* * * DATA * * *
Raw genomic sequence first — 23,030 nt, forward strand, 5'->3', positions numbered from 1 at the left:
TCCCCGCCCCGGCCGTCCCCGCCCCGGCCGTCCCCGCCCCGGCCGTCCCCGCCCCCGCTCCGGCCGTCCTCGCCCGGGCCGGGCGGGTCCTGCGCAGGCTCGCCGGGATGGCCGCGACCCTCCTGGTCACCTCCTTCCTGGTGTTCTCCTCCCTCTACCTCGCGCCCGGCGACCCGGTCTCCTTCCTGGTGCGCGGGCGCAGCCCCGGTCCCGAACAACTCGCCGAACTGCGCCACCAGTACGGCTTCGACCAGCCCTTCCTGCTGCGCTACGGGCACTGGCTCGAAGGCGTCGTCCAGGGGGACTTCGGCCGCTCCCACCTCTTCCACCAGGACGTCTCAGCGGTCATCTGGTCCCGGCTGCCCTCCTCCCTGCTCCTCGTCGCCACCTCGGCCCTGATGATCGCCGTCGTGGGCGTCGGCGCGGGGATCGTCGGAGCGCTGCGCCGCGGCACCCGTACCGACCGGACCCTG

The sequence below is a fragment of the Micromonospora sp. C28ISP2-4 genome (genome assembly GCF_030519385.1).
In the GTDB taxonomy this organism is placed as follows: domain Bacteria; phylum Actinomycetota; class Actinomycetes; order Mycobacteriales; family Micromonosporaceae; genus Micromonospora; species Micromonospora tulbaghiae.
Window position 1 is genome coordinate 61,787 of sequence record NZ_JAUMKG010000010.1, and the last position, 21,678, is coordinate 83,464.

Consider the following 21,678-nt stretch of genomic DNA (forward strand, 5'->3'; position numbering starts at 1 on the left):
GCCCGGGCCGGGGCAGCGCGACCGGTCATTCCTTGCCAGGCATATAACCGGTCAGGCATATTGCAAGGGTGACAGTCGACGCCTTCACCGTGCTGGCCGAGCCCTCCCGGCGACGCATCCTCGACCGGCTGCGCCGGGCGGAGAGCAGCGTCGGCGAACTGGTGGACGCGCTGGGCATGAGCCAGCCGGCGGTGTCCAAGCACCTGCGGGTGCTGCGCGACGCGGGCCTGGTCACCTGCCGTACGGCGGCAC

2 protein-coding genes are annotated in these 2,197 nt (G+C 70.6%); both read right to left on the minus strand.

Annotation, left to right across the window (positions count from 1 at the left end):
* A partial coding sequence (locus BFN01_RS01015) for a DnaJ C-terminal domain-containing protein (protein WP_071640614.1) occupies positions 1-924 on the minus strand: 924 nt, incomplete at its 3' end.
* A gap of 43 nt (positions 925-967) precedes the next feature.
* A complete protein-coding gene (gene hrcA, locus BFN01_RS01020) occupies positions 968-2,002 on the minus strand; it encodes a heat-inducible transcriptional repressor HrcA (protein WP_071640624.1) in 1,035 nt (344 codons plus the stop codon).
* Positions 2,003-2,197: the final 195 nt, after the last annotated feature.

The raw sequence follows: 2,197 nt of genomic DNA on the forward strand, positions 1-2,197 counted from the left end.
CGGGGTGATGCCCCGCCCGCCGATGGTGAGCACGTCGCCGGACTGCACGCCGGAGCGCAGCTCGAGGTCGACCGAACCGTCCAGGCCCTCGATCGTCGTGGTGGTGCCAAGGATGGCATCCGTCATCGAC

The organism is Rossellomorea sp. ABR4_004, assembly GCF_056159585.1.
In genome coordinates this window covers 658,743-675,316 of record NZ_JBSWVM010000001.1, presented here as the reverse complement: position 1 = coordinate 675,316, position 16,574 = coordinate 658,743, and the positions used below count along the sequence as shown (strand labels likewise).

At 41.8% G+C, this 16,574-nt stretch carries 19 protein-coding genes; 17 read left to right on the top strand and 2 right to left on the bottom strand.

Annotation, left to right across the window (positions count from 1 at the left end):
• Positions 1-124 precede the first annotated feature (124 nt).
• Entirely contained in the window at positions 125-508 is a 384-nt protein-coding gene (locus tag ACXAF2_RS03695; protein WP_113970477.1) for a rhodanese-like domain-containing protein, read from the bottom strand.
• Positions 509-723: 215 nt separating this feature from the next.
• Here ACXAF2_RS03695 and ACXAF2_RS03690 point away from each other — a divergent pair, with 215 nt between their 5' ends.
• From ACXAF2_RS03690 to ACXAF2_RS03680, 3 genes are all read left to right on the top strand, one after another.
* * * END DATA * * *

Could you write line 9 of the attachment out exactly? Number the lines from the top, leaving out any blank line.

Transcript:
Annotation, left to right across the window (positions count from 1 at the left end):